PRNewswire/ -- Question: What disease has been diagnosed in more than 600,000 Georgians, could be present in more than 300,000 more, and kills five people every day in Georgia? HIV, cancer, heart disease?
No. The answer is diabetes.
And, new CDC data shows that the rate of diabetes cases in the U.S. has nearly doubled in the past 10 years - with the worst numbers occurring in the South.
Thousands who want to learn how to better manage their diabetes, along with families and loved ones affected by the disease, are expected to take part in a daylong diabetes learning experience at the 15th annual Diabetes University on Saturday, Nov. 8 at the Apparel Mart in downtown Atlanta.
Prevention is essential, but at Diabetes University, participants will learn about managing diabetes to avoid its complications, including blindness and kidney disease.
"For young people born in 2000, the outlook is particularly grim unless they change their lifestyles," said Carol Johnson Davis, Executive Director of the Diabetes Association of Atlanta, key sponsor of Diabetes University Nov. 8. "Statistics show that one third of all Americans born in 2000, and one half of all minorities born in 2000, will develop diabetes in their lifetime if present trends continue. We must address this epidemic now, and Diabetes University is one way we are trying to help."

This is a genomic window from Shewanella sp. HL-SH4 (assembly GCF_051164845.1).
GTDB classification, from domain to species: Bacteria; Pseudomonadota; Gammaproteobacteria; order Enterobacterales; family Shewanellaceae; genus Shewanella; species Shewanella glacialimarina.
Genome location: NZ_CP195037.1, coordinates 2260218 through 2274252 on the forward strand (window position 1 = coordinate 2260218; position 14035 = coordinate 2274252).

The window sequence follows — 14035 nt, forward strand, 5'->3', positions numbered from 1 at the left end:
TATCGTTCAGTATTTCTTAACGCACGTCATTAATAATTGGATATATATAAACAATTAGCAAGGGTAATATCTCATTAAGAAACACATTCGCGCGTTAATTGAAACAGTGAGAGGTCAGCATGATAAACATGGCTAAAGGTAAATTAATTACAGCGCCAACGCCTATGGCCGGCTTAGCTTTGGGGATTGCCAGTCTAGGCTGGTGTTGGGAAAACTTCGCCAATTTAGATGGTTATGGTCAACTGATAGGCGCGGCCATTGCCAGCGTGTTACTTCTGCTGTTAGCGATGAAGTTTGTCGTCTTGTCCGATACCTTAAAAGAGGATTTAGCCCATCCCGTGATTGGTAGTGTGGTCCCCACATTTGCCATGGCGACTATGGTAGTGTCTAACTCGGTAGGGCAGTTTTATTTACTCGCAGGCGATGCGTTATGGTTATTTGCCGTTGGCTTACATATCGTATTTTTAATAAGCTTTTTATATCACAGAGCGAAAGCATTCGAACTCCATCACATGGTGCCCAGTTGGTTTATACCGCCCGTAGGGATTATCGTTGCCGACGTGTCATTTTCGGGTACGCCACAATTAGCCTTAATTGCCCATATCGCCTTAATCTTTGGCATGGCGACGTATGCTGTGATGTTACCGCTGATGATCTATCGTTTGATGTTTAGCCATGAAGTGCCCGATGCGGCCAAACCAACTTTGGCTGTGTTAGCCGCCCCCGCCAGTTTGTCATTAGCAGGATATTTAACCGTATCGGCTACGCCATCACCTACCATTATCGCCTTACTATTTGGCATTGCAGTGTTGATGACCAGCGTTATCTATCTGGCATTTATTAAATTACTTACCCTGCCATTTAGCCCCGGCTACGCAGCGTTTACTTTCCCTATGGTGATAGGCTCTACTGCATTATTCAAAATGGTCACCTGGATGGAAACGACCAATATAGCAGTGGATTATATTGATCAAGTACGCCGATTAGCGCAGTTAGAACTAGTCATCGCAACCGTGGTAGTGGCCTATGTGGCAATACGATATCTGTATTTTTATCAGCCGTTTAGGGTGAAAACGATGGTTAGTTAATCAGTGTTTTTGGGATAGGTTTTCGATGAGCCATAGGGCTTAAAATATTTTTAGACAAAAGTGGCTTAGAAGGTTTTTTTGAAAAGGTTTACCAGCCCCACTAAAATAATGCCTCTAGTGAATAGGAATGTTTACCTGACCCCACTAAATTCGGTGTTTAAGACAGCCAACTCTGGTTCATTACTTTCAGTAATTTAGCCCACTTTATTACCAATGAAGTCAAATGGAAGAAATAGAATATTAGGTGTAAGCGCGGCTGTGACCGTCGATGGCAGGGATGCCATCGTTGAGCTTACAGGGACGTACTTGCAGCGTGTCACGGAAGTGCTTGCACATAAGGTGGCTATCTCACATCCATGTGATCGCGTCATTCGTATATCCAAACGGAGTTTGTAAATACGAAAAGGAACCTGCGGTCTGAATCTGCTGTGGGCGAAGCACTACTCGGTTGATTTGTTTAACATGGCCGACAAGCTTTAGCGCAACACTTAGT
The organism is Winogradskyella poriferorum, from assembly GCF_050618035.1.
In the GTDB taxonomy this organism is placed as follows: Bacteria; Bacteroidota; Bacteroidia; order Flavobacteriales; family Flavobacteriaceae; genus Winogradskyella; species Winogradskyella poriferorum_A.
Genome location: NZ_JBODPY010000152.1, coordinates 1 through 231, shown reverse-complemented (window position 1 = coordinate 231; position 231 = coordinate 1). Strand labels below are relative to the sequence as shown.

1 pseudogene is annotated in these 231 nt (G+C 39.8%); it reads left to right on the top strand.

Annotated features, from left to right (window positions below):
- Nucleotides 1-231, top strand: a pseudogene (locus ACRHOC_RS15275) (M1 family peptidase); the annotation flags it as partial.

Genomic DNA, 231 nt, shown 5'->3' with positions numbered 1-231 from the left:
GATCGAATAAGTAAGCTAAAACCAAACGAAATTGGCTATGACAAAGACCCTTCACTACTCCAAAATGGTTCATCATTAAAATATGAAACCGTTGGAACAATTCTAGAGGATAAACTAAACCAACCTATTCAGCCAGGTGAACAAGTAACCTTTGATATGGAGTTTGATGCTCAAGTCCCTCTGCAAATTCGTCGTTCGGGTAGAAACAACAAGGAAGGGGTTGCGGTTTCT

This November, Diabetes Awareness Month, marks a milestone Georgia should not be proud of, she said. More people than ever before will be suffering from the deadly disease.
At Diabetes University on Nov. 8, participants can experience more than 20 informative and fun workshops, including cooking demonstrations, educational sessions, vendor presentations and other learning events designed to help those affected by diabetes better manage the disease and associated risk factors. The fee for the day full of activities is $10, and includes a healthy lunch and bags full of takeaway materials from the dozens of vendors who will be present.
Fayette Front Page
Georgia Front Page